The Gallery

We are located at 212 Third Avenue South in The Lofts building,
between Washington and Main streets on the east edge of the historic Pioneer Square neighborhood. Click here to see a map

We are easy to reach by phone (206)624-0770 or email for appointment.
Masks are required when visiting.

Regular hours are:
Tuesday through Saturday
10:30 - 5:30
Closed Sunday + Monday

Greg Kucera Gallery, Seattle

Installation Views

Gallery 1

Tara Donovan, 2007

Deborah Butterfield, 2008
Photo credit: Arthur Aubry

Chuck Close, 2007

Tim Bavington, 2010



Gallery 2

Chuck Close, 2007

Margie Livingston, 2009

Joseph Goldberg, 2011

Claudia Fitch, 2002



Gallery 3


William Kentridge, 2003

Jody Isaacson, 2015




Gallery 4

Anne Appleby, 2008

Jody Isaacson, 2015

Alden Mason, 2008

Darren Waterston, 2014


Sculpture deck

Deborah Butterfield, 2011
Proto credit: Richard Nicol

Deborah Butterfield, 2011

Peter Millett, 2015

Buster Simpson, 2015


A brief history of the gallery

Opening in 1983, the Greg Kucera Gallery made a modest introduction to the Seattle art scene. The only mention of it in the press was a three line paragraph at the end of an arts column in The Seattle Times.

Our first space was a dilapidated storefront of about 2,000 square feet in the Corona Hotel, a Samis Land Company building on Second Avenue. Our rent then was $350 per month! We added another 1,500 square feet a few years later. Within a few years, Gallery Frames, my mate Larry Yocom's business, moved out of our house and into a small space also near Second and James.

The Gallery began with a modest group show of artists which included established NW artists such as Alden Mason, Gene Gentry McMahon, Karin Helmich and John F. Koenig. A number of younger artists were quickly added including Mark Calderon, Michael Ehle, Jody Isaacson, Ross Palmer Beecher, and Ed Wicklander. We then began working with Roger Shimomura, an already established artist who began his career in Seattle. The gallery also soon began to show prints and works on paper by Robert Motherwell, Helen Frankenthaler, Richard Diebenkorn, Jim Dine and artists making prints with ULAE, including Jasper Johns, Robert Rauschenberg, Terry Winters and Elizabeth Murray.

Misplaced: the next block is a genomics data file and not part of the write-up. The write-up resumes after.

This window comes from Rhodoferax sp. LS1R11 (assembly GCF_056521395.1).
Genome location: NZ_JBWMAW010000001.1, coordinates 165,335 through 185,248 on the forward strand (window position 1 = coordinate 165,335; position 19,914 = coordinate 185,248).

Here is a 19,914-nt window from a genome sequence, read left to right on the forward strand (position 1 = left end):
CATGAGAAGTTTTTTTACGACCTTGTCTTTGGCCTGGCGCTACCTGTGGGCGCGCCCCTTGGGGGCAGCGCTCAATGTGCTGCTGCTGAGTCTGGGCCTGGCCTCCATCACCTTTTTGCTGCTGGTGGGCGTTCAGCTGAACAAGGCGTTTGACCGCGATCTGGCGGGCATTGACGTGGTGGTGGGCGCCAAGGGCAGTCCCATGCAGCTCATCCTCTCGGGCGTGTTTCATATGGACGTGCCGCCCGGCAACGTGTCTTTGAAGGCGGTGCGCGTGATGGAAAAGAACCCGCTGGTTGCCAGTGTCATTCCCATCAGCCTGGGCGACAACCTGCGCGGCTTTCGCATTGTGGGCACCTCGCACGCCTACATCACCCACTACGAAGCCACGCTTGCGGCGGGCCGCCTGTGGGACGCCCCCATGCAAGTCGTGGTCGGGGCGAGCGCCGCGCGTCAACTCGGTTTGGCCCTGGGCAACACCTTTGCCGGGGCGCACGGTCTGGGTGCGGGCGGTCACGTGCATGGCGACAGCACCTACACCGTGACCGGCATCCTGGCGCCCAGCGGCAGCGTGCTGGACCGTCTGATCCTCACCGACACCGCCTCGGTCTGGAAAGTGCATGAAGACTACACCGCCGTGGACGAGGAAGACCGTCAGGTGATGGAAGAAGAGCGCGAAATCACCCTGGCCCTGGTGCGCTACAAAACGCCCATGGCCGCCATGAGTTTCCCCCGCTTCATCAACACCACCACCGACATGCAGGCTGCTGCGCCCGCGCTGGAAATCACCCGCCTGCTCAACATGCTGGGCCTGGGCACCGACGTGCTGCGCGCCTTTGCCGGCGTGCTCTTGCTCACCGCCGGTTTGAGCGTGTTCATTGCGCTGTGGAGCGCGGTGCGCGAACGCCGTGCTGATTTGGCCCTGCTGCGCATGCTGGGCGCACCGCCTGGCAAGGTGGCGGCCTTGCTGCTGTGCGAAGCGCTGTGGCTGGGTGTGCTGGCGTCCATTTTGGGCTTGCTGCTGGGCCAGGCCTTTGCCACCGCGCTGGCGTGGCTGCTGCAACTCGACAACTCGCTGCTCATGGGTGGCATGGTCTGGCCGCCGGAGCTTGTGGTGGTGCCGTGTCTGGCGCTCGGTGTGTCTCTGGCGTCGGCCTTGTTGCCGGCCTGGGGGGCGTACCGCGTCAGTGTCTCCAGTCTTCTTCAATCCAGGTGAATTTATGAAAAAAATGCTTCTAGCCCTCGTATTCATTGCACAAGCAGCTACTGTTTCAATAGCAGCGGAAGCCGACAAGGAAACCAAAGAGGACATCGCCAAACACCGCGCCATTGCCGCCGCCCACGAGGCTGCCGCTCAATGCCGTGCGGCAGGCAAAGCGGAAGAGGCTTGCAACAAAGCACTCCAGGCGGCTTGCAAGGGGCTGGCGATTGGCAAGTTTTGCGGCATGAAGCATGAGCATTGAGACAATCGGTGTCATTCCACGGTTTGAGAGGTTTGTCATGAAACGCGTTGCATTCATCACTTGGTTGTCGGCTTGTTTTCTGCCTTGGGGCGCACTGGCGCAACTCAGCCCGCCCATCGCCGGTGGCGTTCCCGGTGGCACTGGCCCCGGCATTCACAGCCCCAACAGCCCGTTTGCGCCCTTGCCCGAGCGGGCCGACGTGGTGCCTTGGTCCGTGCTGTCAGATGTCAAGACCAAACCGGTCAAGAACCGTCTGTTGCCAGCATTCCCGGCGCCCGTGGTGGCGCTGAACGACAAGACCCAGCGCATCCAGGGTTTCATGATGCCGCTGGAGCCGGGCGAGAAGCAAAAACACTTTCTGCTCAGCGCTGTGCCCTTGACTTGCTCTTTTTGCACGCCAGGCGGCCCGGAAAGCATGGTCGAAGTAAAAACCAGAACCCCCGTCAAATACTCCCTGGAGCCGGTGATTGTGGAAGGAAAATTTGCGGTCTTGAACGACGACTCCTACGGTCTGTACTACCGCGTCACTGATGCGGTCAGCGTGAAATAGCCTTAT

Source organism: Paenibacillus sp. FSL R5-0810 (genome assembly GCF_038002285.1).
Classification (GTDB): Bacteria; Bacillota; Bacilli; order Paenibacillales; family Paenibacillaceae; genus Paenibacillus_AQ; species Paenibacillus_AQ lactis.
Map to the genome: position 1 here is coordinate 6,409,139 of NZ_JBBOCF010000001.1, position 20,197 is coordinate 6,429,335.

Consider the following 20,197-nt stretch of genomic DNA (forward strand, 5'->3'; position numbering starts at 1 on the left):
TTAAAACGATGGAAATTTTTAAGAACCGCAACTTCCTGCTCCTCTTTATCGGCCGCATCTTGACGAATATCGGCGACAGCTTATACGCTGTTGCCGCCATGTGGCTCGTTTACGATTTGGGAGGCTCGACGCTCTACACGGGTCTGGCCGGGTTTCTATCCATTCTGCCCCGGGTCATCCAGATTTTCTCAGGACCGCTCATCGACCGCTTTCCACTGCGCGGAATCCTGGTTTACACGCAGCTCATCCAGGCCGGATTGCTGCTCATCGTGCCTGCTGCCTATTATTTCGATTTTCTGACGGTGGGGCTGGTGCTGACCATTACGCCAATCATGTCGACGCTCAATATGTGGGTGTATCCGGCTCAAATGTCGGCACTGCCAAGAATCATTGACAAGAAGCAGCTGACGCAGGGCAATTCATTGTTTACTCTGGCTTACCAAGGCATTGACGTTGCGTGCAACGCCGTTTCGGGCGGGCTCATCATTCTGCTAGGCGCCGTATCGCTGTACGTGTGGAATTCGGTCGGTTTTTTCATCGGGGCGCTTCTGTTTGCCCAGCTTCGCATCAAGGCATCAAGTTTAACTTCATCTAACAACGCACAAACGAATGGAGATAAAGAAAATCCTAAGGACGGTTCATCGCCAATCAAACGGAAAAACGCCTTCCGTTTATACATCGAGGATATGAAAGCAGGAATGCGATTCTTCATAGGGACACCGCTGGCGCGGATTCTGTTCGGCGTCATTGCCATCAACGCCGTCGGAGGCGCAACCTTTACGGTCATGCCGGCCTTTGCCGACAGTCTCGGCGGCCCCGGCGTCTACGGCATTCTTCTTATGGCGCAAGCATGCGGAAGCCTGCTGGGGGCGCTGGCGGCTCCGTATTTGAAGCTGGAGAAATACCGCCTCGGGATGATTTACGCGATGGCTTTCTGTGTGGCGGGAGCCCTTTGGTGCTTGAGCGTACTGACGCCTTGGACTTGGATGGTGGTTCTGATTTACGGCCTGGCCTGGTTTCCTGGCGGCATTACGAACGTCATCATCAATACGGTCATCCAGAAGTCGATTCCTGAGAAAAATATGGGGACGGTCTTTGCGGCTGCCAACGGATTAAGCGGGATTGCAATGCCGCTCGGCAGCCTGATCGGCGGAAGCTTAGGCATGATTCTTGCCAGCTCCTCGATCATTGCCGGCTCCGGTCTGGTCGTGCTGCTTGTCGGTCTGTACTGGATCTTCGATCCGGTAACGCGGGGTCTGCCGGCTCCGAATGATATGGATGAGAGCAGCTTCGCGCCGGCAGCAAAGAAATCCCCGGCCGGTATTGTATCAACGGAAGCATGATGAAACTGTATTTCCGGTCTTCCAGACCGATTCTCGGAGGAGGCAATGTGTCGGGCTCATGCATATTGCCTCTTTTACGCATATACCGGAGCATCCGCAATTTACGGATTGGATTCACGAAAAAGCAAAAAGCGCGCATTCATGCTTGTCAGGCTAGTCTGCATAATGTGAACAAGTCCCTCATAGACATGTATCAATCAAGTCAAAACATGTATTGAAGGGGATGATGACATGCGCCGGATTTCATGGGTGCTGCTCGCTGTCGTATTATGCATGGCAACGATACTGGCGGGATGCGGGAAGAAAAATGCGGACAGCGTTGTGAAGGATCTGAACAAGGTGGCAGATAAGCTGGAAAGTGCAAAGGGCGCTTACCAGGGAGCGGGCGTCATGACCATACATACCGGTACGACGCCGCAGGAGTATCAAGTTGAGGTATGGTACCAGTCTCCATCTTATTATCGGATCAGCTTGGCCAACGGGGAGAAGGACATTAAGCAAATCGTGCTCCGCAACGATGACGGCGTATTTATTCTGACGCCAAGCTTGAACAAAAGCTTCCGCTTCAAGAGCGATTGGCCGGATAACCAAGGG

For the first decade the gallery exhibitions rotated between emerging regional artists shown alongside emerging artists from New York or elsewhere such as Kiki Smith, Darren Waterston or Cheryl Laemmle. We also created a series of exhibitions devoted to internationally known artists like Susan Rothenberg, Roy Lichtenstein, Mimmo Paladino and David Hockney. It was my intention to create a context for printmaking alongside other forms of expression, such as drawings and paintings, by these artists. We worked with new editions coming from major printmaking studios such as Gemini G.E.L., PACE Editions, and Crown Point Press.

We began doing art fairs in 1985 with the Chicago Art Fair and then the Los Angeles Art Fair in 1986. We added occasional art fairs in San Francisco and New York as opportunities arose. In each of these fairs we showed the mixture of artists from the gallery's stable as well as a cross section of our current inventory.

Through the 1980s we showed prints by well-known artists, riding the crest of interest in contemporary artists and their prints. The gallery began to acquire inventory as the market for this material heated up. By the time it peaked in 1990 we had sold an amazing volume of prints by artists such as Stella, Motherwell, Diebenkorn, Rothenberg and Frankenthaler. As the market for this work swelled the print prices increased exponentially and the gallery's print inventory became a significant asset and a source of constant revenue.

The gallery began a series of politically themed exhibitions in 1989 with "Taboo," a look at the momentarily incendiary artworks by Andres Serrano, Robert Mapplethorpe, Sally Mann and others. This was followed over the next few years by "God & Country" and "This Is My Body" and "SEX" and "Bad Politics," all of which examined other aspects of contemporary political art. These exhibitions garnered the gallery attention in many different arenas. We also began to do political fundraisers for national causes and benefit exhibitions for groups such as Reflex Magazine, Artist Trust, and COCA.